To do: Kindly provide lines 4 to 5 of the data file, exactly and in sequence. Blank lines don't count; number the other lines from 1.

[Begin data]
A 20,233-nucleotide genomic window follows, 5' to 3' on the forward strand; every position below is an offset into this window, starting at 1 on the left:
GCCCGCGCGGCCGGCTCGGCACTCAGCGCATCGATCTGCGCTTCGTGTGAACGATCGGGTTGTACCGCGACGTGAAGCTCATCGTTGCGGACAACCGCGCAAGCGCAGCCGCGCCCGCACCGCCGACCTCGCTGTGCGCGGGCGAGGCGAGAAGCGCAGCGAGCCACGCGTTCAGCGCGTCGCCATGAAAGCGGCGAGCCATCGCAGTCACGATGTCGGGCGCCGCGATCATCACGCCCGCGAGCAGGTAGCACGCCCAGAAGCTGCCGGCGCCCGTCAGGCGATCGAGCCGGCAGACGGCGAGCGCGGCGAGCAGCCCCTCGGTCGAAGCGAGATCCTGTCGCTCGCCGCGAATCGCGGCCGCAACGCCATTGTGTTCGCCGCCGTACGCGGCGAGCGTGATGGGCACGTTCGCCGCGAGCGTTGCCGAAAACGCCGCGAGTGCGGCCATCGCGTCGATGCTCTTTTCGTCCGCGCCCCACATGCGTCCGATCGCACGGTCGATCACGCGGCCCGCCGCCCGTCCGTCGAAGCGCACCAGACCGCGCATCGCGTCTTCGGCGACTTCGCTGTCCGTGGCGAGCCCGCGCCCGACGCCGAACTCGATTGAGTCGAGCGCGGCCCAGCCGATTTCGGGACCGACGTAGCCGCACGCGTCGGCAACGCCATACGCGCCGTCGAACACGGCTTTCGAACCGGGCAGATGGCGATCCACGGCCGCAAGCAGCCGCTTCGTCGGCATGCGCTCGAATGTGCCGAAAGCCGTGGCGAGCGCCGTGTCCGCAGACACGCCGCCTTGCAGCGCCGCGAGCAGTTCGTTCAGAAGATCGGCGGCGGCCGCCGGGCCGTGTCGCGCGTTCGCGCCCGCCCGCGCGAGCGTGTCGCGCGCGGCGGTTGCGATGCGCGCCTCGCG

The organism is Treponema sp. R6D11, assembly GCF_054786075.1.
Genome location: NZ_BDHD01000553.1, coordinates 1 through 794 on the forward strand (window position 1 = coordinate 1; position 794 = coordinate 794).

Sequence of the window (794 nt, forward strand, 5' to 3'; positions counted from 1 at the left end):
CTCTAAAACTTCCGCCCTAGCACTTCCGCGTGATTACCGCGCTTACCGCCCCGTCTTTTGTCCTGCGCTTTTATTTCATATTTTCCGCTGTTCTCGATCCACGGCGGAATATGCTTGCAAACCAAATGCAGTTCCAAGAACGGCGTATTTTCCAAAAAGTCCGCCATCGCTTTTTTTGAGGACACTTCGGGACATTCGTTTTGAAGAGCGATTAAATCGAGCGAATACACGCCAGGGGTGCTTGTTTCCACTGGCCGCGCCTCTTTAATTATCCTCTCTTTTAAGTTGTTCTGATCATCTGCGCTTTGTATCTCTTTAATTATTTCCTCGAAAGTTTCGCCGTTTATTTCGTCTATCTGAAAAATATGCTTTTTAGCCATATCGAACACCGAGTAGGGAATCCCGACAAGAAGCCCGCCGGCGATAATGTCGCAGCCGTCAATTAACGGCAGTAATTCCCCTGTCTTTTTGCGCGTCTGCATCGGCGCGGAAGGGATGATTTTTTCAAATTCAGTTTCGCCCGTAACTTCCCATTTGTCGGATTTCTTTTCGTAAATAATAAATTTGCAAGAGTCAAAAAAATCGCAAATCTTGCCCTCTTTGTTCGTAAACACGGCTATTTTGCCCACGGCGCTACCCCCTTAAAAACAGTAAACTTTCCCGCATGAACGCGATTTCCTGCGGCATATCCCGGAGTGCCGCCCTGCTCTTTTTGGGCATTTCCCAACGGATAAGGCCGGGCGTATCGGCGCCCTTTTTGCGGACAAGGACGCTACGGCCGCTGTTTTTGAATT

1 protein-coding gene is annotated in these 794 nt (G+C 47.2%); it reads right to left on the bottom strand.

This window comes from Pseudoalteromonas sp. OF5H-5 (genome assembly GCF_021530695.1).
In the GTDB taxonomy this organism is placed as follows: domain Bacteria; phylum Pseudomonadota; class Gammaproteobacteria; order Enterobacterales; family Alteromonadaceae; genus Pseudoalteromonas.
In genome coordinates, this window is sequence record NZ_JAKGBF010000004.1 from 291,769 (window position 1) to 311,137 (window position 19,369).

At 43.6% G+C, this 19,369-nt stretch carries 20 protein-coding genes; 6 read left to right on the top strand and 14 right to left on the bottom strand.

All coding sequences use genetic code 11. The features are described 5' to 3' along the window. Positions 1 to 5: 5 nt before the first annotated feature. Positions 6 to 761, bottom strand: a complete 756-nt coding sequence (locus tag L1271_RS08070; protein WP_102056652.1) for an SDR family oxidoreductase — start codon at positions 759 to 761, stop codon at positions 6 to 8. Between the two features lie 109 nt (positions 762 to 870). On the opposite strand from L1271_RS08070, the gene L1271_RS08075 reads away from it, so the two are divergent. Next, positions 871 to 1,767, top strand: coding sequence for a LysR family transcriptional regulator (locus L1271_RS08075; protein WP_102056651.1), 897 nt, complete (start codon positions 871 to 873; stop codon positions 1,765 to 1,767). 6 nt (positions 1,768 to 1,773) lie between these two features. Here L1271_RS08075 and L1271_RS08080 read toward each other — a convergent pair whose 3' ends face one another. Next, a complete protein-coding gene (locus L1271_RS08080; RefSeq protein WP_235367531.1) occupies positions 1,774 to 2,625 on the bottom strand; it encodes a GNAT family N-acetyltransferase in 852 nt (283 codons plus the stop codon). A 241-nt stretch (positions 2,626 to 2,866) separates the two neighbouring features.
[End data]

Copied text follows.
Genome location: NZ_BDHD01000553.1, coordinates 1 through 794 on the forward strand (window position 1 = coordinate 1; position 794 = coordinate 794).

Sequence of the window (794 nt, forward strand, 5' to 3'; positions counted from 1 at the left end):